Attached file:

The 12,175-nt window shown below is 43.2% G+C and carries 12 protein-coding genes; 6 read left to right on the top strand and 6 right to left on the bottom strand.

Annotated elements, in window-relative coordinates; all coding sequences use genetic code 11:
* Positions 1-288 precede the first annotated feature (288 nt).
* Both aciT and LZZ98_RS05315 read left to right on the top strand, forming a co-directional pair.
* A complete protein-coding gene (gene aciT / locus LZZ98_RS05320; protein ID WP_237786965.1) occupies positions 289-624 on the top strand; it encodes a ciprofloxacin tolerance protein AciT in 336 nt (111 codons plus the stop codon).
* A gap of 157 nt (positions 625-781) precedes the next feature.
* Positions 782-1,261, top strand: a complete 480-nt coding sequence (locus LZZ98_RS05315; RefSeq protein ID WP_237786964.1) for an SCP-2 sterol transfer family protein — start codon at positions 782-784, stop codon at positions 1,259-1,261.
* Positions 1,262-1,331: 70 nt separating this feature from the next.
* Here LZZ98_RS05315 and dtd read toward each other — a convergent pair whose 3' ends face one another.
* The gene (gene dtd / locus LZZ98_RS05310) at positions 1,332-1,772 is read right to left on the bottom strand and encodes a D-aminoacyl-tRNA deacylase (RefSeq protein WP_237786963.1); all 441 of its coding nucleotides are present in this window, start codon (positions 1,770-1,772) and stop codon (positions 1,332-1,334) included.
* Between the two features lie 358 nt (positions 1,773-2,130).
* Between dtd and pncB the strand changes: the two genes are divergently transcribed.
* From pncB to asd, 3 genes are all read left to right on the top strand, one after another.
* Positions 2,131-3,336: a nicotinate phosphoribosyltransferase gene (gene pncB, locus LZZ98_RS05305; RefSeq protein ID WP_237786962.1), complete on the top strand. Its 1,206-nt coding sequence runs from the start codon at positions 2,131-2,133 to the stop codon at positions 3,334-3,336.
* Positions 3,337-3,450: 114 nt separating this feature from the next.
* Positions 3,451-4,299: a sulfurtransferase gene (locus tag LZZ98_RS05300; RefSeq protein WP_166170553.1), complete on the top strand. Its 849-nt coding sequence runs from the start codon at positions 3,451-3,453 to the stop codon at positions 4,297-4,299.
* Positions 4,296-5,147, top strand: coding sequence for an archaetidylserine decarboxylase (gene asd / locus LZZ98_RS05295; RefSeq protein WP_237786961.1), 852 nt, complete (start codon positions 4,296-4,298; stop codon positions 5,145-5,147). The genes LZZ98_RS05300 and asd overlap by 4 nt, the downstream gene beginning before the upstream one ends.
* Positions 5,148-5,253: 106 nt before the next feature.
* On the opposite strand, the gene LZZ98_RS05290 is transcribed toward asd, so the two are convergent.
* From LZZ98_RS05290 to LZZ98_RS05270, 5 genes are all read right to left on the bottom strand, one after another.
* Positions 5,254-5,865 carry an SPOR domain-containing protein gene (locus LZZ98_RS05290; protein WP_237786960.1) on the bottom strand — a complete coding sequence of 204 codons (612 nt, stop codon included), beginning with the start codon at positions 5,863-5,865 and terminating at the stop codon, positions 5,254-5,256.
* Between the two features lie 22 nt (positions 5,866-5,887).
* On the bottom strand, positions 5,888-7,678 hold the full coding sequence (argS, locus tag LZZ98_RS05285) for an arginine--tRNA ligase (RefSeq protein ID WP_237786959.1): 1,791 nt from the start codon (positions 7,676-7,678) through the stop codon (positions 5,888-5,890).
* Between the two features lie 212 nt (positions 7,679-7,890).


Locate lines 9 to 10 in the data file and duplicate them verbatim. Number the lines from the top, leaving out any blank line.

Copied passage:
* Here LZZ98_RS05315 and dtd read toward each other — a convergent pair whose 3' ends face one another.
* The gene (gene dtd / locus LZZ98_RS05310) at positions 1,332-1,772 is read right to left on the bottom strand and encodes a D-aminoacyl-tRNA deacylase (RefSeq protein WP_237786963.1); all 441 of its coding nucleotides are present in this window, start codon (positions 1,770-1,772) and stop codon (positions 1,332-1,334) included.